Date of Award

Spring 1996

Document Type

Dissertation

Degree Name

Doctor of Philosophy (PhD)

Program/Concentration

Urban Services - Management

Committee Director

Roger Richman

Committee Member

Wolfgang Pindur

Committee Member

Stephen Tonelson

Abstract

This study investigated the effects of computerization with an integrated library system (ILS) on job characteristics in public libraries.

Two different but complementary research design components were used. One component consisted of a case study of the Norfolk (Virginia) Public Library, where an ILS was implemented between 1988 and 1995. The case study relied on data from interviews, archival sources, and questionnaires. The other component was a mail survey of public library workers across Virginia.

Case study interview data was analyzed by coding. Time series analysis was used to examine trends in budget and staffing. Pattern matching logic was used to identify a casual perspective. A chronological account of the ILS implementation project was developed from documentary and interview data. Questionnaire data was used to explore similarities and differences between the case study and the mail survey.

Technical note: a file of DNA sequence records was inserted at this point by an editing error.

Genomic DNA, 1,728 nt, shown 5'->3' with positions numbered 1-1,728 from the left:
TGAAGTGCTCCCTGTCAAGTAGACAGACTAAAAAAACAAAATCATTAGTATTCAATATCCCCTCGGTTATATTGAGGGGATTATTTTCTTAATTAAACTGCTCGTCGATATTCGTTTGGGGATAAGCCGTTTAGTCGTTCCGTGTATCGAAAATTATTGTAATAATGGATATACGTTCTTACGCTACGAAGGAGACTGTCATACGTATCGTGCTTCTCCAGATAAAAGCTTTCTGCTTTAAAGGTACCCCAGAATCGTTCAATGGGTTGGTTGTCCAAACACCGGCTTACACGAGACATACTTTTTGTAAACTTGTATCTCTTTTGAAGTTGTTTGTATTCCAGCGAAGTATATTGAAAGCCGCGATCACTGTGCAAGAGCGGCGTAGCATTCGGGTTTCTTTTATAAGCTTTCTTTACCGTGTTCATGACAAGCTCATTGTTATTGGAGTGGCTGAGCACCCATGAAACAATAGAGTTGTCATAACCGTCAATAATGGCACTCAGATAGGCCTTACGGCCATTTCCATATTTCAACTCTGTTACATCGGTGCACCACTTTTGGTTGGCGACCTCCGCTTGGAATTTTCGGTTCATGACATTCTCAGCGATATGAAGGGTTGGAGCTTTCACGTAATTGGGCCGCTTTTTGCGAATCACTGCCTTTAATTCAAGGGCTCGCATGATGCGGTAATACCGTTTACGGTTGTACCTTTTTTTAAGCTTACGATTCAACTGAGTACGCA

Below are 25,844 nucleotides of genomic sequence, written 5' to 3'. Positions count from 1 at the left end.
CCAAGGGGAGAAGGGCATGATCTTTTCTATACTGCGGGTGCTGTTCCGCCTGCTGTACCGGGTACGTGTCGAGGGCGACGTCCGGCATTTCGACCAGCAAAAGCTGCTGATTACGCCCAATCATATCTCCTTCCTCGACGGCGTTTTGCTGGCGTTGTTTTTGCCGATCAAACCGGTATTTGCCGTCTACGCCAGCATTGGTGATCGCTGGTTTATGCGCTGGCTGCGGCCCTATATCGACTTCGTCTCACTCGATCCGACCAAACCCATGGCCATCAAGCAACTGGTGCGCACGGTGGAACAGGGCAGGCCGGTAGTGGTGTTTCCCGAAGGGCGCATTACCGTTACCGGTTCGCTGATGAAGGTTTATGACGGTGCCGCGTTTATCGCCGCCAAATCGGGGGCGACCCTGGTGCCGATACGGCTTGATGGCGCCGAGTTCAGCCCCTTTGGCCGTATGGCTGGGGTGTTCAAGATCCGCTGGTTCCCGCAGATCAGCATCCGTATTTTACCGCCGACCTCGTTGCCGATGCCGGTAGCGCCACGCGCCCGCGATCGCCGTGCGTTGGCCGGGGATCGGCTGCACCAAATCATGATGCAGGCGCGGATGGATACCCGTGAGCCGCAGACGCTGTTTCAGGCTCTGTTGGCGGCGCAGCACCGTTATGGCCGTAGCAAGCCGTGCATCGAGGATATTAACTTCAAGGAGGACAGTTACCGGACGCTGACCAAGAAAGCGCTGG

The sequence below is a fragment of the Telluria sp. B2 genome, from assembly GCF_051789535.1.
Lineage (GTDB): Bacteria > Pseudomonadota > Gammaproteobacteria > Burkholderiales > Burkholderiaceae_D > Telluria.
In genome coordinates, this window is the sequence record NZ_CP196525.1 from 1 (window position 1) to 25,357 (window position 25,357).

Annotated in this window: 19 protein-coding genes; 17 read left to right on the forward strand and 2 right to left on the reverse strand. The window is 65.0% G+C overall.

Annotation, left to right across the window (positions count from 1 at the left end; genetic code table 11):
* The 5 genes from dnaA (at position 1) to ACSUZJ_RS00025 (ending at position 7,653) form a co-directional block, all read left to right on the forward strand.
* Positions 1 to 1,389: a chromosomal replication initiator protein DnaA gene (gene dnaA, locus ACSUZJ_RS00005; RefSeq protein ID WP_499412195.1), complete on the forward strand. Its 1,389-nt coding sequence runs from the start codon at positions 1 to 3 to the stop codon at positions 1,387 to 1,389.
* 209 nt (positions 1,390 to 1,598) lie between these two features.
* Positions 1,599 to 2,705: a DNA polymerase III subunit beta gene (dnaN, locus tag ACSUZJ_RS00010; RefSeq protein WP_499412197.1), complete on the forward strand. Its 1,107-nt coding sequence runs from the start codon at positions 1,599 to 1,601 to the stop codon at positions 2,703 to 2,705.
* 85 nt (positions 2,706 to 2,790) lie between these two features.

Library jobs were found to be affected by computerization with and ILS. An emergent casual perspective was identified as the best explanatory approach to the data. Computerization interacted with concurrent downsizing of staff. The evidence supports a finding that the cost of computerizing resulted in staff reductions.

Mail survey data was analyzed using hierarchical multiple regression analysis. Five of 12 null hypotheses were rejected. Principal components analysis identified two separate components of an ILS: public service computing and backroom computing.

The multiple regression analyses indicated that different types of job characteristics, as identified by the multidisciplinary job characteristics theory, were affected by different features of computerization. The most marked effect was that larger proportions of work time spent on the ILS were associated with more mechanistic job characteristics; this effect was moderated by job level. Perceptual/motor job characteristics were reduced by the presence of public service computing; this effect was moderated by professional status. Effects on motivational job characteristics were statistically significant but were so small that they lack practical significance.

DOI

10.25777/7s65-bv07

Share

COinS